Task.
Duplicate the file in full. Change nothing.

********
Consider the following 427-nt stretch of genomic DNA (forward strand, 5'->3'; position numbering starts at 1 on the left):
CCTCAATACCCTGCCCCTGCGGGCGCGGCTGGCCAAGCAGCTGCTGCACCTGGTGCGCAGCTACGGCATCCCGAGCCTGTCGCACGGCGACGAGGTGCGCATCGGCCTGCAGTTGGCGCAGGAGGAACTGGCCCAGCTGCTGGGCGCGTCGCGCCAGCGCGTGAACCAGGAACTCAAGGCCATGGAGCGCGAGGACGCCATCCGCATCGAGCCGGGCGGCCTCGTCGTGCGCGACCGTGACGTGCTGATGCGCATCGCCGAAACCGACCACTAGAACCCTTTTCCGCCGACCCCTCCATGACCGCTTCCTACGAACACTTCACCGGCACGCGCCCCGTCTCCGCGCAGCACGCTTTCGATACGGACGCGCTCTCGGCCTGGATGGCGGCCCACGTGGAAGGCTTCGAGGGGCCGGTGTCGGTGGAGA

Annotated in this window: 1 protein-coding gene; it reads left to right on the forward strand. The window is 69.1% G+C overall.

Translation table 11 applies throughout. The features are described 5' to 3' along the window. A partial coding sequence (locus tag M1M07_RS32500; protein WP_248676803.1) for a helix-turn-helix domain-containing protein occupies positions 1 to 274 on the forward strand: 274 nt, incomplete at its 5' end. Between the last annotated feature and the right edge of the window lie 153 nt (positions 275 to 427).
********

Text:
Consider the following 427-nt stretch of genomic DNA (forward strand, 5'->3'; position numbering starts at 1 on the left):
CCTCAATACCCTGCCCCTGCGGGCGCGGCTGGCCAAGCAGCTGCTGCACCTGGTGCGCAGCTACGGCATCCCGAGCCTGTCGCACGGCGACGAGGTGCGCATCGGCCTGCAGTTGGCGCAGGAGGAACTGGCCCAGCTGCTGGGCGCGTCGCGCCAGCGCGTGAACCAGGAACTCAAGGCCATGGAGCGCGAGGACGCCATCCGCATCGAGCCGGGCGGCCTCGTCGTGCGCGACCGTGACGTGCTGATGCGCATCGCCGAAACCGACCACTAGAACCCTTTTCCGCCGACCCCTCCATGACCGCTTCCTACGAACACTTCACCGGCACGCGCCCCGTCTCCGCGCAGCACGCTTTCGATACGGACGCGCTCTCGGCCTGGATGGCGGCCCACGTGGAAGGCTTCGAGGGGCCGGTGTCGGTGGAGA

Annotated in this window: 1 protein-coding gene; it reads left to right on the forward strand. The window is 69.1% G+C overall.

Translation table 11 applies throughout. The features are described 5' to 3' along the window. A partial coding sequence (locus tag M1M07_RS32500; protein WP_248676803.1) for a helix-turn-helix domain-containing protein occupies positions 1 to 274 on the forward strand: 274 nt, incomplete at its 5' end. Between the last annotated feature and the right edge of the window lie 153 nt (positions 275 to 427).